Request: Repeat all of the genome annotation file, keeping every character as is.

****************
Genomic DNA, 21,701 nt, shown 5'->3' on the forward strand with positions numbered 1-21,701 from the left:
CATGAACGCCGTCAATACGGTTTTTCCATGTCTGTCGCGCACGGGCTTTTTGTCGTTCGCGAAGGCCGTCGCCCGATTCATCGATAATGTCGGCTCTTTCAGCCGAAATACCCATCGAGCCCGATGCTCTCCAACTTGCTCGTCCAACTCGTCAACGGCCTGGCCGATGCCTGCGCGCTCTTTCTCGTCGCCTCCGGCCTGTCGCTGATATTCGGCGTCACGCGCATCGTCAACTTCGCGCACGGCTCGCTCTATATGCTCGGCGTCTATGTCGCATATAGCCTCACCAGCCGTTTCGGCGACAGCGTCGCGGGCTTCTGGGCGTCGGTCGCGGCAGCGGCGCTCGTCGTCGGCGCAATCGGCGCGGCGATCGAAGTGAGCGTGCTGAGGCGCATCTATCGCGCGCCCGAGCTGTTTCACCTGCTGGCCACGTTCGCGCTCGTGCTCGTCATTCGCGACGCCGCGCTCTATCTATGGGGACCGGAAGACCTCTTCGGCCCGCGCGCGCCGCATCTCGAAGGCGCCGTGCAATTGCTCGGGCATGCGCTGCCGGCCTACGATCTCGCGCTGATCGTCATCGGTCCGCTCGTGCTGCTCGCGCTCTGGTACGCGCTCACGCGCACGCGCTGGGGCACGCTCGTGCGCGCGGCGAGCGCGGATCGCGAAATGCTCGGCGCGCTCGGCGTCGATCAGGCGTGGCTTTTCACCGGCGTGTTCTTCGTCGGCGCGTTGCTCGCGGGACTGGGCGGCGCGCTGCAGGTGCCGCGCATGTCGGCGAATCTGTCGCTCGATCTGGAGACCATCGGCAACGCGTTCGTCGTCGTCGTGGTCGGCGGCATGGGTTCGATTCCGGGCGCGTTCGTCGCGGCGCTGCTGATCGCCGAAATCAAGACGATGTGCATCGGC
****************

Genomic DNA, 21,701 nt, shown 5'->3' on the forward strand with positions numbered 1-21,701 from the left:
CATGAACGCCGTCAATACGGTTTTTCCATGTCTGTCGCGCACGGGCTTTTTGTCGTTCGCGAAGGCCGTCGCCCGATTCATCGATAATGTCGGCTCTTTCAGCCGAAATACCCATCGAGCCCGATGCTCTCCAACTTGCTCGTCCAACTCGTCAACGGCCTGGCCGATGCCTGCGCGCTCTTTCTCGTCGCCTCCGGCCTGTCGCTGATATTCGGCGTCACGCGCATCGTCAACTTCGCGCACGGCTCGCTCTATATGCTCGGCGTCTATGTCGCATATAGCCTCACCAGCCGTTTCGGCGACAGCGTCGCGGGCTTCTGGGCGTCGGTCGCGGCAGCGGCGCTCGTCGTCGGCGCAATCGGCGCGGCGATCGAAGTGAGCGTGCTGAGGCGCATCTATCGCGCGCCCGAGCTGTTTCACCTGCTGGCCACGTTCGCGCTCGTGCTCGTCATTCGCGACGCCGCGCTCTATCTATGGGGACCGGAAGACCTCTTCGGCCCGCGCGCGCCGCATCTCGAAGGCGCCGTGCAATTGCTCGGGCATGCGCTGCCGGCCTACGATCTCGCGCTGATCGTCATCGGTCCGCTCGTGCTGCTCGCGCTCTGGTACGCGCTCACGCGCACGCGCTGGGGCACGCTCGTGCGCGCGGCGAGCGCGGATCGCGAAATGCTCGGCGCGCTCGGCGTCGATCAGGCGTGGCTTTTCACCGGCGTGTTCTTCGTCGGCGCGTTGCTCGCGGGACTGGGCGGCGCGCTGCAGGTGCCGCGCATGTCGGCGAATCTGTCGCTCGATCTGGAGACCATCGGCAACGCGTTCGTCGTCGTCGTGGTCGGCGGCATGGGTTCGATTCCGGGCGCGTTCGTCGCGGCGCTGCTGATCGCCGAAATCAAGACGATGTGCATCGGC